By Jamie Feldmar
August 28, 2015
Credit: courtesy Les Clos du Paulilles

I’m supposed to be on vacation, but I can’t stop thinking about Children of the Corn. I’m lost, you see, in rural Southern France, whipping my poor rental car frantically down narrow dirt-lined roads as my GPS sputters indecipherably. Any second, I’m sure, a menacing band of blank-faced children will emerge from the fields and lead me to certain doom. So this is why no one’s heard of Belesta, I think.

Just as I’m preparing to place a long-distance last call to my mother, a sign appears, pointing me in the right direction. My GPS fairly screams with delight, and soon, I’m at Riberach, a wine cooperative-turned-boutique hotel perched discreetly among the rambling vineyards of the Pyrenees-Orientales. Inside, there’s Michelin-starred restaurant, a private spa, and a swimming pool filtered entirely by plants. It’s all very secluded, very civilized, and very chic, and there’s nary a demonic blond child in sight.

Riberach is just one of the semi-hidden pleasures of Languedoc-Roussillon, the southeastern coastal region of France, wedged between Spain and Provence. Compared to its more famous (and crowded) neighbors, the region is wild and winding, with gorgeous scenery, laid-back locals, and top-notch food and wine. It’s also small and (back roads aside) easy to navigate, making it the perfect place to explore by car. The best part? You can take in Mediterranean beaches and the craggy Pyrenees mountains, sleepy villages and discotheque-fueled cities over the course of about four days. Here’s how—and where to eat and drink on the road.

Credit: courtesy Salins du Midi

Arrive in Montpellier, a one-hour flight from Paris, to pick up the car, then head 40 minutes east to Aigues Mortes, a walled Medieval village on the edge of the Camargue, a vast river delta and nature preserve along the Mediterranean coast. Here, you can take a guided horseback trip across the marshland on one of the region’s famous white horses, tour a working salin, where sea salt is harvested, and load up on local delicacies like airy, sugar-encrusted fougasse (flatbread), wild bull meat, and nutty red rice.

From there, head inland toward Belesta, detouring slightly to wind your way through the National Park of the High Languedoc, a stunning drive through windswept hills, sprawling vineyards, and colorful Roman villages. Stop for a leisurely lunch at La Cave Saint Martin in Roquebrun, and take your natural Piquepoul wine and tete de veau with anchovy puree and heirloom tomatoes overlooking the Orb River. Then it’s onwards to the aforementioned Riberach for the night, where you can settle down for a seasonal six-course tasting menu with wine pairings at Restaurant La Cooperative and then toddle off to bed in one fell swoop.

The next morning, hit the road and head south. You’re entering Catalan country now, near the border with Spain, whose influence on the culture, language, and cuisine is plainly evident. The rugged mountain scenery gives way to dramatic coastal vistas near Collioure. Parking for the public beaches is a pain, so avoid the crowds by booking lunch at Les Clos de Paulilles, a tucked-away wine estate with a private beach and vineyard-facing outdoor restaurant near Port-Vendres. After (in no particular order) a plate of local anchovies, a glass of biodynamic rose, and a swim, check in to Mas Latour Lavail, a recently renovated, family-run farmhouse-inn just outside of Perpignan, the former capital of the kingdom of Mallorca and Roussillon’s liveliest city.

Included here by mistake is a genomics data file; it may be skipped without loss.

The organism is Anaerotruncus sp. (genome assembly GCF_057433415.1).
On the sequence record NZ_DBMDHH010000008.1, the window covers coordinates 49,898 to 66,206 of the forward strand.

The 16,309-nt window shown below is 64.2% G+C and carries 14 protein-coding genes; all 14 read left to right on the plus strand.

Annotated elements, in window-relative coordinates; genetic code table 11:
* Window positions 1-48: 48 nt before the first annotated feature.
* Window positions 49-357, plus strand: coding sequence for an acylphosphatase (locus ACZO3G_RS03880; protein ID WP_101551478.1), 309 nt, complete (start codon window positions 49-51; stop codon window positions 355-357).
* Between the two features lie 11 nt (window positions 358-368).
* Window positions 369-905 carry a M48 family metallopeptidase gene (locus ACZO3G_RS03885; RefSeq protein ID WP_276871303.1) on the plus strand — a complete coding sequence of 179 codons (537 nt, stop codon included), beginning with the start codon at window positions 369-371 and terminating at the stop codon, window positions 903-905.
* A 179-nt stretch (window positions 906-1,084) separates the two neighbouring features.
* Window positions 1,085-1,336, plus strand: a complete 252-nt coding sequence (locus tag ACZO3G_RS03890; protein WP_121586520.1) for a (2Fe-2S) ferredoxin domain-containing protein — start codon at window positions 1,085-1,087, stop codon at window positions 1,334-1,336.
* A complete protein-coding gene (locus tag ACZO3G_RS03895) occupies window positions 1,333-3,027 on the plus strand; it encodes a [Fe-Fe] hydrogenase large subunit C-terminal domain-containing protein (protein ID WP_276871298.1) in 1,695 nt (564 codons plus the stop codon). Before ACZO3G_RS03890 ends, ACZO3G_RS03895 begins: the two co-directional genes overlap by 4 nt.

Credit: courtesy Les Clos du Paulilles

Get lost in the covered passageways of Perpignan’s old town and take in all the brick-walled cathedrals (St-Jean is particularly impressive), streetside acrobats, and chilled Muscat you can handle before heading back to Montpellier to close the loop. When you reach Marseillan, about an hour south of Montpelleier, follow (yet another) string of tiny country roads that lead to Le St Barth oyster farm. Here, the Tarbouriech family uses solar power to grow sweet pink-hued oysters prized by top chefs in Paris and Japan. Enjoy them by the dozen—along with tielle, the local octopus-tomato pie, juicy whelks, and steamed shrimp—at the farm’s ridiculously scenic waterfront restaurant.

Return the car at Montpellier’s centrally located train station and drop your bags at Baudon de Mauny, a restored 18th-century townhouse with intricate period details and modern furnishings. Then it’s time for a night of urban revelry, though “urban” is perhaps not the best way to describe Montpellier’s historic cobblestone boulevards, narrow passageways, and stately 12th-century university grounds, which include the oldest botanical gardens in France. Still, the large student population keeps things lively at night: grab an expertly-seared onglet (hangar steak) and frites at the casual Le Bistrot Gourmand in bustling Place de la Chapelle Neuve, and watch the city unfold around you, before joining the fray at the subterranean Papa Doble, an Ernest Hemingway-themed bar specializing in bespoke cocktails.

Several Papa’s Parrot Coladas and (if you’re lucky) a few hours of sleep later, you’ll be ready to roll again, with Southern France’s best-kept region tucked under your loosened belt.